Every day I am treated to another tweet or Facebook post proclaiming that the latest restaurant to open here in Houston is the “best in the city” or “to die for”. (I know no one who has been to each and every restaurant in Houston, so I am confident that anyone proclaiming “best” as applied to a restaurant is at best engaging in hyperbole, and at worst being naive.)

In the past month or so alone I have read at least 40 brief or not-so-brief accolades about Pax Americana and Museum Park Cafe, and while I understand that it is natural to wish nothing but success to restaurant teams opening new places, I often wonder if such glowing reviews about service and dishes/menu items do not serve detrimental purposes. If so many people are telling you that you are “awesome” and “amazing” and “perfect” you would be forgiven by most for believing that all is indeed perfect. But in my experience that is rarely the case, especially if your restaurant opened for full service the very week those accolades came streaming in. Too often I have wanted to believe that so many people cannot be wrong, only to take a seat at the “restaurant cooking the best food in Houston right now” and be, at best, disappointed with the food or service or, lamentably, both. (And I firmly state that both are necessary for a restaurant to be lauded as “awesome”.)

Take, for example, my experience this week. Ms. V – with whom I dine often, and whose palate I trust – invited me to Museum Park Cafe for dinner. The week before, she had dined there and liked the food. I accepted her kind offer and we drove to the Museum District about 7 o’clock, planning to enjoy some wine at the bar and check out the service.

I like the interior space. It is likely that the restaurant was designed to resemble a cafe or restaurant in a museum; in any event, it does. And the look works. Pale walls, art on one large wall, some wine bottles in modern racks toward the rear of the dining room, simple tables, no linens on them. Ms V and I ordered a Banshee Pinot Noir, and it was good. But the pouring of the wine is where the “awesomeness” began to suffer. The young man behind the bar, who told us he was the bartender, eager to take us off the hands of the waiter who escorted us to the bar and was doing a fine job, opened the bottle and hastily poured at least 6 ounces into Ms. V’s glass, evidently not wanting to let us approve of the wine. My dining companion firmly but politely told him “I want to taste it first.” He looked surprised, but allowed his guest to do just that. She liked the wine, as did I, and we continued discussing the Houston restaurant scene and mushroom hunting and the beauty of Alsace.

Biscuits at the bar turned out to be a pleasant experience.

Biscuits at the bar turned out to be a pleasant experience.

We were both a bit hungry, so Ms. V ordered (as written on the menu) Cheddar & Scallion Biscuits salumi caramel, a side dish that turned out to be, excepting the dessert, the best taste of the evening. The biscuits were warm, and light yet rich, the pork imparting a good touch of saltiness and the drizzled caramel providing a good mouthfeel and deep tone.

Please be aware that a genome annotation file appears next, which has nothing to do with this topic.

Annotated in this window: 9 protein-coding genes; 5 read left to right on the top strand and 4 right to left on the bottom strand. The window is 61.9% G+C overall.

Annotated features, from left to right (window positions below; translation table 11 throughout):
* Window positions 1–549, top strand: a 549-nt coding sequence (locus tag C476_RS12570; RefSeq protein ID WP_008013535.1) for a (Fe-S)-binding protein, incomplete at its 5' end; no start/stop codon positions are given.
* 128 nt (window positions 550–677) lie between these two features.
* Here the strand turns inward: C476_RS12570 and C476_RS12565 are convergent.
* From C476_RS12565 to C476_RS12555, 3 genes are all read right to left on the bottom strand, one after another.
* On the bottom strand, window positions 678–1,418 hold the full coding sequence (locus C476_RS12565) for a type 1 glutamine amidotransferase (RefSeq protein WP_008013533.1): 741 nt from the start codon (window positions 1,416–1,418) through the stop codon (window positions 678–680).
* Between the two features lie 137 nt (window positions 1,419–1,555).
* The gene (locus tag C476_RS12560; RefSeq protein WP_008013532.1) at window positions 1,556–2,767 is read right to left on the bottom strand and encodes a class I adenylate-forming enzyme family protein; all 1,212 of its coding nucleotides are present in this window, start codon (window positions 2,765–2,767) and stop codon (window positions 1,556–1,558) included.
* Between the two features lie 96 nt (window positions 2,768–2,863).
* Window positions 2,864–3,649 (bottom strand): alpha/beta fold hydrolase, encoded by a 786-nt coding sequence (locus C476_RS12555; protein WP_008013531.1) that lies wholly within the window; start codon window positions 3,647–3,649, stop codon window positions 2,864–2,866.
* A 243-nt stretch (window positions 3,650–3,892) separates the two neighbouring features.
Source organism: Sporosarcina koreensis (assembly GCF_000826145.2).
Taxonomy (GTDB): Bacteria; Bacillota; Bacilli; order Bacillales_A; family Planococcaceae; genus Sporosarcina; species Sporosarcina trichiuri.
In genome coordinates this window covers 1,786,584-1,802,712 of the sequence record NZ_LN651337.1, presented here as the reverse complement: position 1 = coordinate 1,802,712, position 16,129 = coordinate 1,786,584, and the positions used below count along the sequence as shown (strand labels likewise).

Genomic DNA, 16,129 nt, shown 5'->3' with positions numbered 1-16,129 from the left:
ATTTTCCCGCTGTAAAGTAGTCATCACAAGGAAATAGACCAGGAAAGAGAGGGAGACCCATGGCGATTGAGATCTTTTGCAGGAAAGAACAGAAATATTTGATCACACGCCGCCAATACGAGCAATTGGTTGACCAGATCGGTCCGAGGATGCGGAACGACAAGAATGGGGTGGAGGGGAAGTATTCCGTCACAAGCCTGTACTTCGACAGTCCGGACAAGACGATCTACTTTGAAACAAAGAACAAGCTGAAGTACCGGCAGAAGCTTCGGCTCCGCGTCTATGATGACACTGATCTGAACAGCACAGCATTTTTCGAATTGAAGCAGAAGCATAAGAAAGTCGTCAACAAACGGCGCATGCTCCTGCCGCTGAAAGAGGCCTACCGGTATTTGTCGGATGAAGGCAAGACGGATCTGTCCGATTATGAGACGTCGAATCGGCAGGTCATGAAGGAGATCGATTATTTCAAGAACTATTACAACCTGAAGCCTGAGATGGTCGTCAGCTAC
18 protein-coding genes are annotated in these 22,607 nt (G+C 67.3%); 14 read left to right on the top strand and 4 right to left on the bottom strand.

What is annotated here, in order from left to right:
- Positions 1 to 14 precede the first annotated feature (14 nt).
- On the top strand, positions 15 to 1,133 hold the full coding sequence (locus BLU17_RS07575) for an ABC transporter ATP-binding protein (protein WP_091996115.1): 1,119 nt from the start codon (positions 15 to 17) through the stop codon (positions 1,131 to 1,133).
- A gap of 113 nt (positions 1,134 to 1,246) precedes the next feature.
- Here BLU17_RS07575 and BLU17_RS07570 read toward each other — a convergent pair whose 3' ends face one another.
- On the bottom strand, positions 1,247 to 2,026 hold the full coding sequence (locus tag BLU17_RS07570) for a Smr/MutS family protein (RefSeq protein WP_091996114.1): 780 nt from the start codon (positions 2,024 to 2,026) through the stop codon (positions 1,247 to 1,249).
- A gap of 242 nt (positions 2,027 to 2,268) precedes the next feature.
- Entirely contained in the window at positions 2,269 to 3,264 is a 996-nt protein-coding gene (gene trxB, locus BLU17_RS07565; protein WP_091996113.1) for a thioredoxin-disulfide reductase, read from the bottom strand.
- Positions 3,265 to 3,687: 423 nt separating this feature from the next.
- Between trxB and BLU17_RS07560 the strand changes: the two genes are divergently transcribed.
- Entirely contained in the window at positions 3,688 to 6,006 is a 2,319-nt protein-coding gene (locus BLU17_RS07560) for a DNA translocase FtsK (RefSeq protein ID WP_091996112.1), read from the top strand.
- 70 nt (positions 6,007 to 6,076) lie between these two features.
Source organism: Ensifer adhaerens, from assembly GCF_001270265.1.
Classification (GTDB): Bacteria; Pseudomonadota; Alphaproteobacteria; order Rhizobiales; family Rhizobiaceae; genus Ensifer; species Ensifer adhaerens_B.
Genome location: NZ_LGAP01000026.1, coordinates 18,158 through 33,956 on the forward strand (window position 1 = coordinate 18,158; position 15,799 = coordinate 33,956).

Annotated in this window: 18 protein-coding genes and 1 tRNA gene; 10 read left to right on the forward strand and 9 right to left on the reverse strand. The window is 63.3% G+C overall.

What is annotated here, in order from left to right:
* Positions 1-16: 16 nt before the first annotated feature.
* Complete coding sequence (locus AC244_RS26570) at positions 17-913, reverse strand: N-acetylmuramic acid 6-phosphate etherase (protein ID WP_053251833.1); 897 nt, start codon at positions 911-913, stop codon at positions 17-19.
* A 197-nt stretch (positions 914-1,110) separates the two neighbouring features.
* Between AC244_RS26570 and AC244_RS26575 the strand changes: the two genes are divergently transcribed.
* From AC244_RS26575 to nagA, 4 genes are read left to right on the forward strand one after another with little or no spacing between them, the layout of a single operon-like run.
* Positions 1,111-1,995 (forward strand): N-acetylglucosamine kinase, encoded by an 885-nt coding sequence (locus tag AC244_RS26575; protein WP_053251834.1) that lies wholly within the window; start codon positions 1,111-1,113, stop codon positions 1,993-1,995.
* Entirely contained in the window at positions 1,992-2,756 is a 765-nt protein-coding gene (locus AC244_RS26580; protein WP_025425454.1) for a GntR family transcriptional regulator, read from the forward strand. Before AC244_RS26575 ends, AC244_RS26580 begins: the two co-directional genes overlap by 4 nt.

After we had our fill of the biscuits we decided to move to a table and order. We told the bartender that we would like to continue our meal in the dining room proper and he responded by saying “You’ll have to cash out first.” We responded by asking if it was possible for us to transfer the wine bill to our table, and politely requested that he ask the manager. He walked away and returned within 30 seconds, the check for the bottle in a tray, which he placed in front of us, all the while mute as a sleeping panda bear. Had he asked his manager? We never found out. Ms. V paid the bill and we proceeded to get down off of the high stools and make our way to a table. As our feet reached the floor bartender asked, nonchalantly, “Do you want me to take your bottle and glasses to your table?” I looked at Ms. V, on whose face was a fairly tight grimace. I knew what she was thinking, because I was thinking the same thing: What kind of service training did this bartender undergo? Who failed to teach him the basics? This was far from “awesome”. I picked up the two glasses and Ms. V handled the bottle and we took our seats.

Bone marrow, salad of parsley, dill, and onions (among other things) and some fairly useless shallot confit.

Bone marrow, salad of parsley, dill, and onions (among other things) and some fairly useless shallot confit.

Do not misunderstand me, for I mean no disrespect to the bartender. I am willing to understand and accept that he is more than likely a perfectly fine person. Yes, his attitude and behavior made our meal less than it could have been, but that did not make him a failure in our eyes. (I will also readily admit that Ms. V and I notice things in restaurants that many others seem not to. That does not make others unobservant, nor does it make us snobs. If one works in a good restaurant and does not notice things such as these one is not doing one’s job properly.)